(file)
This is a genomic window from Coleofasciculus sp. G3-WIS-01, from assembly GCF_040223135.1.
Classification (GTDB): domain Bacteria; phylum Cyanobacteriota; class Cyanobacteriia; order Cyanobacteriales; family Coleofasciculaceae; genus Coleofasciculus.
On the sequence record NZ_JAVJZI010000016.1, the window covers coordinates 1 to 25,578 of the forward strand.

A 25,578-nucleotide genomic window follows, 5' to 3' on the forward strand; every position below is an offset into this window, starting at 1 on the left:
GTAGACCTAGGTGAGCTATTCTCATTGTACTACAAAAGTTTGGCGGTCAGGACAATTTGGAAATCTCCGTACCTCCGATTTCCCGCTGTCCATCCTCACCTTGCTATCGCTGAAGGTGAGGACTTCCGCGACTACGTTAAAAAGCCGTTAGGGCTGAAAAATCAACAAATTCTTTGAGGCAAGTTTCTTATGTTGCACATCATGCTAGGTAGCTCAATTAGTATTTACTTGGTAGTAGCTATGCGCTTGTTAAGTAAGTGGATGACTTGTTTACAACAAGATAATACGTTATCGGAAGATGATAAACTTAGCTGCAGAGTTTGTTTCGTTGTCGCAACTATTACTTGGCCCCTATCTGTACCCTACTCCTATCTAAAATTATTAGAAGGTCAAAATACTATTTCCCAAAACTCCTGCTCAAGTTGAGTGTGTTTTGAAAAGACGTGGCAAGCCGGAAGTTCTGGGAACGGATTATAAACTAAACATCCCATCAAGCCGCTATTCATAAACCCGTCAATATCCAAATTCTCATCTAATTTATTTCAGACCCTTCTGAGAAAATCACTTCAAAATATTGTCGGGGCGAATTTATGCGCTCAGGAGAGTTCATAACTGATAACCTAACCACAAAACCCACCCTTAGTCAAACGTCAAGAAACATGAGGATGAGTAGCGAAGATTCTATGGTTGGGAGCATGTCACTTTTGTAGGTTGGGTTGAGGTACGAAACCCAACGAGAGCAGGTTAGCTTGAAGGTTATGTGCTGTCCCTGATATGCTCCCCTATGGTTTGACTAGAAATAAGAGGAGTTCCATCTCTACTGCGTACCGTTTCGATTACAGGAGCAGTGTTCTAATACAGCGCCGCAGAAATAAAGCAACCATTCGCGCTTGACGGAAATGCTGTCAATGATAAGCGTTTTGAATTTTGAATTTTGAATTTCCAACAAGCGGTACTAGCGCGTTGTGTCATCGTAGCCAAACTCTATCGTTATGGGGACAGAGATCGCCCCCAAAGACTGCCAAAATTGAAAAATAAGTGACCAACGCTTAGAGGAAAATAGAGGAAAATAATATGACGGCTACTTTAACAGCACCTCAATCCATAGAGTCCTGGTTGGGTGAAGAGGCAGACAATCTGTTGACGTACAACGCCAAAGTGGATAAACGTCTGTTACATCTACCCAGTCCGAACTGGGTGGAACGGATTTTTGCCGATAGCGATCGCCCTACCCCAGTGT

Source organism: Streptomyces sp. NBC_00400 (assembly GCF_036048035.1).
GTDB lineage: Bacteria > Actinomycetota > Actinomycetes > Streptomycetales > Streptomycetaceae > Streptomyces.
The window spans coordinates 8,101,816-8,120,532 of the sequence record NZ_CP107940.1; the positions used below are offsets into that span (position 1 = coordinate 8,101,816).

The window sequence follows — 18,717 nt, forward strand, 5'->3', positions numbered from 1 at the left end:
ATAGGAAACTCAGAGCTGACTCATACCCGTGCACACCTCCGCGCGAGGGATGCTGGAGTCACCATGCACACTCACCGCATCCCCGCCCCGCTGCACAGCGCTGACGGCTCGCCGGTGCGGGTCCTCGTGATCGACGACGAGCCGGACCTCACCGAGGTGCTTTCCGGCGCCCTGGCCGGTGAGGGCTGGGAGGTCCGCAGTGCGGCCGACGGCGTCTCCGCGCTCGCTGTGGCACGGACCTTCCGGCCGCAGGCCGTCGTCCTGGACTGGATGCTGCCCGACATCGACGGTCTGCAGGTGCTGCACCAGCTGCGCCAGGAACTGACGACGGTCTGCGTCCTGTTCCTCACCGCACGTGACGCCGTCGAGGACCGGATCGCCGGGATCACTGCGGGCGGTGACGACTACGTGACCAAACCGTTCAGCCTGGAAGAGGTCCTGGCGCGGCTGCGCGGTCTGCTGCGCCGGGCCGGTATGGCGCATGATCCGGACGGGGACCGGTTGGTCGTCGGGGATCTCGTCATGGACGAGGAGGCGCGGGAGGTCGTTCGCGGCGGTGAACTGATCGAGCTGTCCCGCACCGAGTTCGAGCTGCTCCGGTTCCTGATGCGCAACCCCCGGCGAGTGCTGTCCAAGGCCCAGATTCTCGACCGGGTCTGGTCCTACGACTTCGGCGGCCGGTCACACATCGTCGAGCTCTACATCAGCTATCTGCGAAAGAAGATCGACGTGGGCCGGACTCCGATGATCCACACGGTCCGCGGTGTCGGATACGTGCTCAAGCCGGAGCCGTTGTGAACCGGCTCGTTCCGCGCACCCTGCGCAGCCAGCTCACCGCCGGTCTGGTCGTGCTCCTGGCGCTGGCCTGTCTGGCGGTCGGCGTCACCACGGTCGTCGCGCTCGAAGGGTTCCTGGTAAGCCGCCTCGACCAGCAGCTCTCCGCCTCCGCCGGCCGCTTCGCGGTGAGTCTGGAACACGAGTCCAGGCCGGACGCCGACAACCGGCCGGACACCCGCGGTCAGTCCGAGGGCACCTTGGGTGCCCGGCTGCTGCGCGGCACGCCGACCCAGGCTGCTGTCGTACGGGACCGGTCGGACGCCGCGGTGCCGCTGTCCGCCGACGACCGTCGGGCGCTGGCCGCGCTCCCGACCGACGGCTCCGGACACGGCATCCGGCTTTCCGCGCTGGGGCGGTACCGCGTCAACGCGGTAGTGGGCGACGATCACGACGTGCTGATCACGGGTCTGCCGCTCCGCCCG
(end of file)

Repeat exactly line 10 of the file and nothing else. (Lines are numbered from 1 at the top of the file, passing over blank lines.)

ATAGGAAACTCAGAGCTGACTCATACCCGTGCACACCTCCGCGCGAGGGATGCTGGAGTCACCATGCACACTCACCGCATCCCCGCCCCGCTGCACAGCGCTGACGGCTCGCCGGTGCGGGTCCTCGTGATCGACGACGAGCCGGACCTCACCGAGGTGCTTTCCGGCGCCCTGGCCGGTGAGGGCTGGGAGGTCCGCAGTGCGGCCGACGGCGTCTCCGCGCTCGCTGTGGCACGGACCTTCCGGCCGCAGGCCGTCGTCCTGGACTGGATGCTGCCCGACATCGACGGTCTGCAGGTGCTGCACCAGCTGCGCCAGGAACTGACGACGGTCTGCGTCCTGTTCCTCACCGCACGTGACGCCGTCGAGGACCGGATCGCCGGGATCACTGCGGGCGGTGACGACTACGTGACCAAACCGTTCAGCCTGGAAGAGGTCCTGGCGCGGCTGCGCGGTCTGCTGCGCCGGGCCGGTATGGCGCATGATCCGGACGGGGACCGGTTGGTCGTCGGGGATCTCGTCATGGACGAGGAGGCGCGGGAGGTCGTTCGCGGCGGTGAACTGATCGAGCTGTCCCGCACCGAGTTCGAGCTGCTCCGGTTCCTGATGCGCAACCCCCGGCGAGTGCTGTCCAAGGCCCAGATTCTCGACCGGGTCTGGTCCTACGACTTCGGCGGCCGGTCACACATCGTCGAGCTCTACATCAGCTATCTGCGAAAGAAGATCGACGTGGGCCGGACTCCGATGATCCACACGGTCCGCGGTGTCGGATACGTGCTCAAGCCGGAGCCGTTGTGAACCGGCTCGTTCCGCGCACCCTGCGCAGCCAGCTCACCGCCGGTCTGGTCGTGCTCCTGGCGCTGGCCTGTCTGGCGGTCGGCGTCACCACGGTCGTCGCGCTCGAAGGGTTCCTGGTAAGCCGCCTCGACCAGCAGCTCTCCGCCTCCGCCGGCCGCTTCGCGGTGAGTCTGGAACACGAGTCCAGGCCGGACGCCGACAACCGGCCGGACACCCGCGGTCAGTCCGAGGGCACCTTGGGTGCCCGGCTGCTGCGCGGCACGCCGACCCAGGCTGCTGTCGTACGGGACCGGTCGGACGCCGCGGTGCCGCTGTCCGCCGACGACCGTCGGGCGCTGGCCGCGCTCCCGACCGACGGCTCCGGACACGGCATCCGGCTTTCCGCGCTGGGGCGGTACCGCGTCAACGCGGTAGTGGGCGACGATCACGACGTGCTGATCACGGGTCTGCCGCTCCGCCCG